Reader reviews and comments on People of the Book, plus links to write your own review.

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People of the Book

by Geraldine Brooks

People of the Book
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  • First Published:
    Jan 2008, 384 pages
    Jan 2009, 672 pages

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Book Reviewed by:
Lisa A. Goldstein

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There are currently 6 reader reviews for People of the Book
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Power Reviewer Dorothy T. (01/20/13)

Great historical novel
Geraldine Brooks has a great talent for combining mystery, family conflict, and religious persecution within a framework of historical truth that makes this novel really engrossing. The way she ties the seemingly insignificant clues together and to the people who are instrumental in the development of the journey of this revered book is remarkable. I look forward to reading more of her work.
Amanda (A Bookshelf Monstrosity) (07/09/10)

People of the Book
Man, I love big, fat books in which I can totally get lost. And this book, spanning multiple countries over 500 years, is the ultimate saga covering art, religious persecution, book conservation, and more. I know that the length of the book can seem intimidating, but readers who are interested in these themes will not be sorry they read it.

Interspersed throughout Hanna's narrative in 1996 Sarajevo are the stories of the various people throughout history who were in some way connected with the survival of the ancient Haggadah. Each period we visit in the book's history corresponds with a fragment or small object found by Hanna's conservation efforts of the ancient book. On the journey, readers will encounter war, discrimination, prejudice, and tradition that lasts for centuries.

The Hagaddah in the book is in fact based on a real object, the Sarajevo Hagaddah, written around 1314 in Spain.
linda McG (09/19/09)

I loved this book. It took me on a journey I've never traveled before.
Power Reviewer PDXReader (05/22/09)

Good historical fiction
I really loved the idea of tracing an important book back through history using clues left in its binding. The parts of this novel that focused on the object's past and on the people who had been involved in its handling were excellent and illuminating; it made great historical fiction. Unfortunately, these marvelous scenes are bracketed by the unconvincing modern-day story of the woman charged with restoring the book. Some of actions she takes are ludicrous, her character is unbelievable, and the author’s attempts to draw us into this character’s personal life simply don’t work. I think the book is worth reading, but it’s definitely not perfect.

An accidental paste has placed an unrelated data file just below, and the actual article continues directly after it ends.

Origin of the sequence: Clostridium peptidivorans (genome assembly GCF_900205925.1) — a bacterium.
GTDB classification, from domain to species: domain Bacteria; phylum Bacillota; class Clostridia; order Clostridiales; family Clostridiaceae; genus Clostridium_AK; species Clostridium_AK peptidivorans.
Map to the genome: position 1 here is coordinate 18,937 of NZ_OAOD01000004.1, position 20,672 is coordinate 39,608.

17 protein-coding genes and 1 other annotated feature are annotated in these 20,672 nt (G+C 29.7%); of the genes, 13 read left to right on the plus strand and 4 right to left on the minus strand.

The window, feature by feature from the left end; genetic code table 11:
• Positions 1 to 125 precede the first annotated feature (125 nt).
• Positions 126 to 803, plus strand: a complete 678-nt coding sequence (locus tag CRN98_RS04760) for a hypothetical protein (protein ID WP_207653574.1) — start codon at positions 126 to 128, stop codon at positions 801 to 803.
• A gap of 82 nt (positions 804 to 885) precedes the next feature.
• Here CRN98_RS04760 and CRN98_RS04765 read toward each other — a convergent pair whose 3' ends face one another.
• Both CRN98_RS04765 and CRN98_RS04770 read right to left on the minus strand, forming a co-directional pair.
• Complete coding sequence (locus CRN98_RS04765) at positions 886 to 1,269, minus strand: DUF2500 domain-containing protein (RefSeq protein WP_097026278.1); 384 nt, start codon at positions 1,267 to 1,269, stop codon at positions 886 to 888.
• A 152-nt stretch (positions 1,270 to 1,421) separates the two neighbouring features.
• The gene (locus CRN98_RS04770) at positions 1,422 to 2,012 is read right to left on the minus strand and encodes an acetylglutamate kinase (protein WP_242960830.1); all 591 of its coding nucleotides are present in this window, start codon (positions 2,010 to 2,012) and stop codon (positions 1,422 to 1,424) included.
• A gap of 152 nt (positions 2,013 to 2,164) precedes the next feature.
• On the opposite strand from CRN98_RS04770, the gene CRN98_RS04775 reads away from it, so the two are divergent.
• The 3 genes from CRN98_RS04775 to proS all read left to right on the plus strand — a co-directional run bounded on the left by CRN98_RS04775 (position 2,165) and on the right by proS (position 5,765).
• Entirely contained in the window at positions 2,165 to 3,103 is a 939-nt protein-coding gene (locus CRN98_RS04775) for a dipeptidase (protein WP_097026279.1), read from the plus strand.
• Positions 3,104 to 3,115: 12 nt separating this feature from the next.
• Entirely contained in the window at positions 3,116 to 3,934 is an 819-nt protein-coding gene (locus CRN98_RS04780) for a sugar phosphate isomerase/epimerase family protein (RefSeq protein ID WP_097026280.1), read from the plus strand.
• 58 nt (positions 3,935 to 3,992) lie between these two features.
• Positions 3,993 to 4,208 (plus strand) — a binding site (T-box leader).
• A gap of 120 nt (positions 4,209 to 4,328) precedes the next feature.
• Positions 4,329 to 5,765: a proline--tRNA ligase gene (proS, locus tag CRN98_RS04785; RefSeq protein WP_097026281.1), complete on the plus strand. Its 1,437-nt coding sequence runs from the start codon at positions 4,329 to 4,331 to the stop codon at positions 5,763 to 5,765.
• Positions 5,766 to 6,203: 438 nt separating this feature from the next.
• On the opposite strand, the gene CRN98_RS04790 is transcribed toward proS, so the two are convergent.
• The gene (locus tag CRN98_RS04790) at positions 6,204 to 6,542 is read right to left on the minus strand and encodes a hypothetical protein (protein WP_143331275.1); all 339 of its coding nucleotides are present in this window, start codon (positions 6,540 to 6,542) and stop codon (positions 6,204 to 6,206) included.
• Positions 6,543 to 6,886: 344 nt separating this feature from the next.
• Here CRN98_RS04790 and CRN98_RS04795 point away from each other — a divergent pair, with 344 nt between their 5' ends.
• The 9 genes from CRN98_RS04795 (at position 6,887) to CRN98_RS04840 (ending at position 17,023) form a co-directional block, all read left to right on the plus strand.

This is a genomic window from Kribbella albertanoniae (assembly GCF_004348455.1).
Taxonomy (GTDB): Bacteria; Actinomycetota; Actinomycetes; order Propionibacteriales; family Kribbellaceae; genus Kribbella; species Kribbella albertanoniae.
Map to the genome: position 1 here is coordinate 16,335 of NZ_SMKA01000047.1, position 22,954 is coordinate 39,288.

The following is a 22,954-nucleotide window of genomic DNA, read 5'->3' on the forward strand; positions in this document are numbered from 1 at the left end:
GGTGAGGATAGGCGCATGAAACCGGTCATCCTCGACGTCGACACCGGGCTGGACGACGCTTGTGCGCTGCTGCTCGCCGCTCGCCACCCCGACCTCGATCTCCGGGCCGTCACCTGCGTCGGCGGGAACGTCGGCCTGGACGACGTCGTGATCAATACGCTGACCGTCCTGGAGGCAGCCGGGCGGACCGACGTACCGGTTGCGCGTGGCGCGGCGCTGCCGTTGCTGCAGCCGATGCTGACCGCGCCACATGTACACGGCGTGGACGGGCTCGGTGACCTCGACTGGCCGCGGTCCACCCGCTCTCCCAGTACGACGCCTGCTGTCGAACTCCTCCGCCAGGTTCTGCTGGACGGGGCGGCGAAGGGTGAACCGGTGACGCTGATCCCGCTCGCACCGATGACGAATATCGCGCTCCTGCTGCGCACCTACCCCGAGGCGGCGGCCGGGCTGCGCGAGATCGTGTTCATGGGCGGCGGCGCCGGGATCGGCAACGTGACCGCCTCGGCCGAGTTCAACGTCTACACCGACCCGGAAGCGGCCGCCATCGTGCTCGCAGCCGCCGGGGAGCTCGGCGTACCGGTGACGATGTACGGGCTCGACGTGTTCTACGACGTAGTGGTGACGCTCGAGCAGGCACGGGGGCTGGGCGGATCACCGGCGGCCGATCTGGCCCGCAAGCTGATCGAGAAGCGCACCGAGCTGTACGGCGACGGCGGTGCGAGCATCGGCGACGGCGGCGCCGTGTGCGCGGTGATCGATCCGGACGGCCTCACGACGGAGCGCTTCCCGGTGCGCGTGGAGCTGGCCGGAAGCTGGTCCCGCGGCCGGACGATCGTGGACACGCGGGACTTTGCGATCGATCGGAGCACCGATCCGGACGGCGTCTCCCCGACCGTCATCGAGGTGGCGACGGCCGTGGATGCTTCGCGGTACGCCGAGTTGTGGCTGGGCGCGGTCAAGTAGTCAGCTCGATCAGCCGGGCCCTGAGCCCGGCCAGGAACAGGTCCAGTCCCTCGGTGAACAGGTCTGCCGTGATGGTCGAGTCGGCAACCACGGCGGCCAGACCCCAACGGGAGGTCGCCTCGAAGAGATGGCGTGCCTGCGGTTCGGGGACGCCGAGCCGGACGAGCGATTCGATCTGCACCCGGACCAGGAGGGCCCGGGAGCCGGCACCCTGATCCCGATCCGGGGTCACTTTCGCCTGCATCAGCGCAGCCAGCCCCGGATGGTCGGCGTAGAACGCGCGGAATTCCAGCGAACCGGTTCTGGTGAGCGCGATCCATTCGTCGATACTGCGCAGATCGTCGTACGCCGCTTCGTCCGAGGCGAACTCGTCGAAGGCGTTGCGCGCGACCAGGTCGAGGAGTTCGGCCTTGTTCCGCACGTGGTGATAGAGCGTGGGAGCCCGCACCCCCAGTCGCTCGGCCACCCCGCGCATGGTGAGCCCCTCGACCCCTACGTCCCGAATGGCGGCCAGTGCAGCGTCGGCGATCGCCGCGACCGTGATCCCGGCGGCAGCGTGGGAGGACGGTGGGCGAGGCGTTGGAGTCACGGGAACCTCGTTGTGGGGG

Alina M Noval (04/21/08)

Magical gut wrenching book about man's inhumanity and humanity
People of the book took me on a journey of complexity and more understanding of religions, the seriousness of their beginnings and the people who were raised by very strong principals. I was invested in more Christianity Judaism and of Muslims in different eras different wars and the loss and suffering of humanity. Humanity suffers and endure whether personally or historically and especially because of wars fought for religion, money greed and power. The author of The People of the Book is a fantastic storyteller reweaving the stories as intricately as the book was. Perhaps one day we could all live like in the Convivencia of long ago where Jews Christians and Muslims lived in harmony (as I'm sure god would prefer.) i sobbed at certain points and Brooks writing touched me deeply. Geraldine Brooks definitely deserves the Pulitzer prize.
Janice Prindle (01/13/08)

People of the Book
My local bookstore owner recommended it, and she never steers me wrong. Brooks creates unforgettable characters as she leapfrogs from present day Sarajevo to World War Two to 19th century Vienna...and ultimately to 15th century Spain and the Conviviencia, a Golden Age where Jews, Muslims and Christians lived in peace and learned from one another. There's an international "thriller" aspect to this novel as well as the uncovering of a family secret undermining a complex mother-daughter relationship. But above all, Brooks offers us a rich portrayal of the interweaving of Eastern and Western cultures around the Mediterranean that have created the world of strife we live in today, and she shows us the hope of a new Conviviencia based on our shared love of our common artistic heritage. Fantastic!
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